• Hahahaha! Been there, too. One cat in your lap, another around your neck, a dog paw on your knee, and they all give you the stare, “Which one will you pet first?” And no matter who you choose, you’re toast.

      Liked by 1 person

      • I honestly think it’d be easier to convince Electra to share my attention, than my cat (who’s called Perro, as he follows me around like a dog, and is always purring on my lap. And no, the dog is not called Gato).


    • Exactly. That’s why if you can’t safely remove with your fingers it’s best to force them to cough it up. But of course you knew that, you’re a fire fighter! Thanks, Louis.

      Hmm, I just had a thought… With your background and expertise perhaps I could convince you to come guest post? I’m not above bribing you with virtual cookies, cupcakes, red velvet cake…Red Velvet Cake Waldorf Astoria by Hennem08


  3. Hey Sue, fellow dog lover – this is really helpful info. I’ve had dogs all my life and only once had a stuck throat issue and that was with his accidentally getting a chicken bone. That was a fight prying it out and I think it was more like him thinking I was trying to steal his food. And you’re so right about the jealous dog syndrome :)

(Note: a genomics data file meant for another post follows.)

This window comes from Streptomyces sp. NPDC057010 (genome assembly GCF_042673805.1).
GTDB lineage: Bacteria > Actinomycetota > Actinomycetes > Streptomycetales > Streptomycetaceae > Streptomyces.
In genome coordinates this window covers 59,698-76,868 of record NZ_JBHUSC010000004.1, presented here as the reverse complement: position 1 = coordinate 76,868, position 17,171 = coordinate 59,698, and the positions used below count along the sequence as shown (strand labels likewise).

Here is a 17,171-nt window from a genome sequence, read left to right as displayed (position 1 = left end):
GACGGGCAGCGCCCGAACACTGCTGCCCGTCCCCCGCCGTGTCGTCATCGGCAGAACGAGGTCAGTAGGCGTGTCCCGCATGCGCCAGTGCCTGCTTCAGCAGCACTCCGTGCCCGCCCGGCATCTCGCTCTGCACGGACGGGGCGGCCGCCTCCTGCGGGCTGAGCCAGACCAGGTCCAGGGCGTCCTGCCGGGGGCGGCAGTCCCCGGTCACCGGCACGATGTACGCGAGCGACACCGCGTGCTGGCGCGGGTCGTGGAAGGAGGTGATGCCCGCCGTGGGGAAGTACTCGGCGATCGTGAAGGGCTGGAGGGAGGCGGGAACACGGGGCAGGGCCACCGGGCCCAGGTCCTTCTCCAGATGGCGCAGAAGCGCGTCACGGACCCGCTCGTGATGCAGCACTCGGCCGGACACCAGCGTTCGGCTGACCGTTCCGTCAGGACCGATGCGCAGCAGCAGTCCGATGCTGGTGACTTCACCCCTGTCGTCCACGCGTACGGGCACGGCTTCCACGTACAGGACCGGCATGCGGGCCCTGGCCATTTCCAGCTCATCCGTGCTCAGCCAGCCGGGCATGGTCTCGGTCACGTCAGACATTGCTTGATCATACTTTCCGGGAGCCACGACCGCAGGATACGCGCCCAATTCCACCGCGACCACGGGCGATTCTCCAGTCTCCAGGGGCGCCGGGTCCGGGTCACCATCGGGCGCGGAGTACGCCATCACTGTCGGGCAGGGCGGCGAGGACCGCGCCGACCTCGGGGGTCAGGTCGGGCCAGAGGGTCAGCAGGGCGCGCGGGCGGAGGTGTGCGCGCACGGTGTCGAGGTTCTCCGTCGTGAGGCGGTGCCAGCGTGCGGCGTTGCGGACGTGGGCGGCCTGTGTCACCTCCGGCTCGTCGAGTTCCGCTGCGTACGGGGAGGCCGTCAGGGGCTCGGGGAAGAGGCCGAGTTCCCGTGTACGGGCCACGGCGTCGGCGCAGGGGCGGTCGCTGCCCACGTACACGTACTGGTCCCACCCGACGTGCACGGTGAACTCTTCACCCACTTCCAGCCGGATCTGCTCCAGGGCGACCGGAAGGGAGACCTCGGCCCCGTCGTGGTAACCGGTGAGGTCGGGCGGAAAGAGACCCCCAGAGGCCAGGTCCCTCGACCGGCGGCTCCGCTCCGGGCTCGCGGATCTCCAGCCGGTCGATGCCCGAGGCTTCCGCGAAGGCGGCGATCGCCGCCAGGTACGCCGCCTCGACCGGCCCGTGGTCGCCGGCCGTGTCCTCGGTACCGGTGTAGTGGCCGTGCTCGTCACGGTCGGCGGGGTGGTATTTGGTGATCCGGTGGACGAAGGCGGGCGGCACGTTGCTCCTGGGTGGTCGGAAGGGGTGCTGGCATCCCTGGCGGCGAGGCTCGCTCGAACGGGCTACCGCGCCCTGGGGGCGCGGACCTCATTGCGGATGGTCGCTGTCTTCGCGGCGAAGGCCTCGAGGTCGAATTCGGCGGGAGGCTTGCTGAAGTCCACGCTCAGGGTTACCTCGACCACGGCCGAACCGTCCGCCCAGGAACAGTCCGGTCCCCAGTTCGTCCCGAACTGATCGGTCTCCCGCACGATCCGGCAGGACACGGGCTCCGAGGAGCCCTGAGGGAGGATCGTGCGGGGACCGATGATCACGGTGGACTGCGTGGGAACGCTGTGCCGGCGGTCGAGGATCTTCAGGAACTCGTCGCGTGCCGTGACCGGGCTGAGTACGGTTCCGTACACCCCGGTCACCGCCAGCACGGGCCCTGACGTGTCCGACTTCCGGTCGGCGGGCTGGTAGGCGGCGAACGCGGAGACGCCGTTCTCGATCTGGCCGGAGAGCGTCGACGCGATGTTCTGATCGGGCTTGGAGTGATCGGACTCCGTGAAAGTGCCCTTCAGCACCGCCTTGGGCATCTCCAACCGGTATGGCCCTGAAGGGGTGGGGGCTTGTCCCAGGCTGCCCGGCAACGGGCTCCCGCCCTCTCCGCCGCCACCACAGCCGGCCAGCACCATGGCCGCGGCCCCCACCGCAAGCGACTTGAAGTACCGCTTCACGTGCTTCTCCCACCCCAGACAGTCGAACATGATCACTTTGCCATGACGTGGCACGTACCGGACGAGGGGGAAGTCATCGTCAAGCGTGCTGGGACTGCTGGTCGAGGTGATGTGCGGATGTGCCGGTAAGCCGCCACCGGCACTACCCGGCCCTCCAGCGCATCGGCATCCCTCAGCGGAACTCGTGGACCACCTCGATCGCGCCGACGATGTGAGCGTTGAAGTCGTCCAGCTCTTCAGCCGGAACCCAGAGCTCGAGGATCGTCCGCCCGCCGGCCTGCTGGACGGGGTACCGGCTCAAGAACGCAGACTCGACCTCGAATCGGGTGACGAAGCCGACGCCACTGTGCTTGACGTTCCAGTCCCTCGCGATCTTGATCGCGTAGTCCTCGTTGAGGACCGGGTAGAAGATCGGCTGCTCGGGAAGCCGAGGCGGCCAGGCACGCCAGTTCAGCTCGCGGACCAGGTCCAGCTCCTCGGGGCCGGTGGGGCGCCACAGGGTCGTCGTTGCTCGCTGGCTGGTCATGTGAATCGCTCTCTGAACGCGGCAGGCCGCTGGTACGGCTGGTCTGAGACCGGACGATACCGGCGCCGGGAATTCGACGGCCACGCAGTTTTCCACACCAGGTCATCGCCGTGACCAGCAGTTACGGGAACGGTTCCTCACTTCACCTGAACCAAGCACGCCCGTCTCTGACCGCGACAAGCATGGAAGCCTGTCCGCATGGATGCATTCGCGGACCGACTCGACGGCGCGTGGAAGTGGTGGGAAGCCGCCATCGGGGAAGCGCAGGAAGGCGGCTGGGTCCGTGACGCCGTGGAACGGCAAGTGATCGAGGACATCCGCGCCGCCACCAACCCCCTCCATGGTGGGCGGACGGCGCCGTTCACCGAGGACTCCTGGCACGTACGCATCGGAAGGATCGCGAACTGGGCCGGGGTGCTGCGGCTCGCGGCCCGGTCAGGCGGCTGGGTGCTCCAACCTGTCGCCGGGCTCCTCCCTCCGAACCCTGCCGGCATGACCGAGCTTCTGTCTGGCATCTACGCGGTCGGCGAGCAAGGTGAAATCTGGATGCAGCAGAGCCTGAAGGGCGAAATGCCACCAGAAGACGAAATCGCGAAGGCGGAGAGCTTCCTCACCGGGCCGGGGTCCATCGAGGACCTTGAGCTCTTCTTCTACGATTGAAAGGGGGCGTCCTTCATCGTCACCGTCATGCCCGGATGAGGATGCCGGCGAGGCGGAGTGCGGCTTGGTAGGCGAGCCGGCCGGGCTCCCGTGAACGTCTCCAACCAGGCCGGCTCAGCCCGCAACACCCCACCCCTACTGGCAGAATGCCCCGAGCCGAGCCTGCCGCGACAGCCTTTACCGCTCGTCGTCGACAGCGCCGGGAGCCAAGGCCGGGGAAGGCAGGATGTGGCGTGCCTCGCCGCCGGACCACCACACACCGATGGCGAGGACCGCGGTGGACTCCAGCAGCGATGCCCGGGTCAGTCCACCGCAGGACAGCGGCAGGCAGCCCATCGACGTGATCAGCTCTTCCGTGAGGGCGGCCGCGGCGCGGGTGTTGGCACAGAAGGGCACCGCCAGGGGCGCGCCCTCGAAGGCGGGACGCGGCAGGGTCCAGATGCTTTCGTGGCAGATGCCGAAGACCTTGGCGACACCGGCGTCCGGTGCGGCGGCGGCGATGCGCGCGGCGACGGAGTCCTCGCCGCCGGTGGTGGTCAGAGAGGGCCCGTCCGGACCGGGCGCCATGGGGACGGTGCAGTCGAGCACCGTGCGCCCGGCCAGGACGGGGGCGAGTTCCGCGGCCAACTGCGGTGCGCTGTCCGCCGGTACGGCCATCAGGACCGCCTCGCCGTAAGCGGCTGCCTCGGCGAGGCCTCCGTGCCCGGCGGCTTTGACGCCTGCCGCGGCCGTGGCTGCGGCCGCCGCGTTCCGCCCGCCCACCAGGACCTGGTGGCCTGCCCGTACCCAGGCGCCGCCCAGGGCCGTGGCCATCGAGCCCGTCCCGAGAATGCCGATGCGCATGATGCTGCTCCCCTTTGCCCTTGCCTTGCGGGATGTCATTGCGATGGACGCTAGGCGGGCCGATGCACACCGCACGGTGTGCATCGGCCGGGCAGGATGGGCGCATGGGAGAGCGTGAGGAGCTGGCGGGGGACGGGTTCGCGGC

Liked by 1 person

  4. Sue – This is such useful information!! You never know when you may need to stop in if there’s an emergency. My daughter is a veterinary technician; she often comments about how helpful it is in vet world if people understand how to take care of their pets like this.
    You’re right too about dog issues. My dogs always try to compete with each other, so I get the ‘jealousy’ thing. They also are quite good at being emotive, either to get our of trouble or to get into a treat… ;-)

    Liked by 1 person

    • Thank you, Margot. So often I hear sad stories that only happened because their ‘parent’ didn’t know any better. I’ll tell you a little secret: I just got permission from Cesar Millan, The Dog Whisperer, to quote from his blog to help inform pet lovers. I’m excited to be able to help people with their buddies, with Dog Diaries.

      Oh, I know that one too. The fake “I gotta go out” scratch for a treat. Classic.

      Liked by 1 person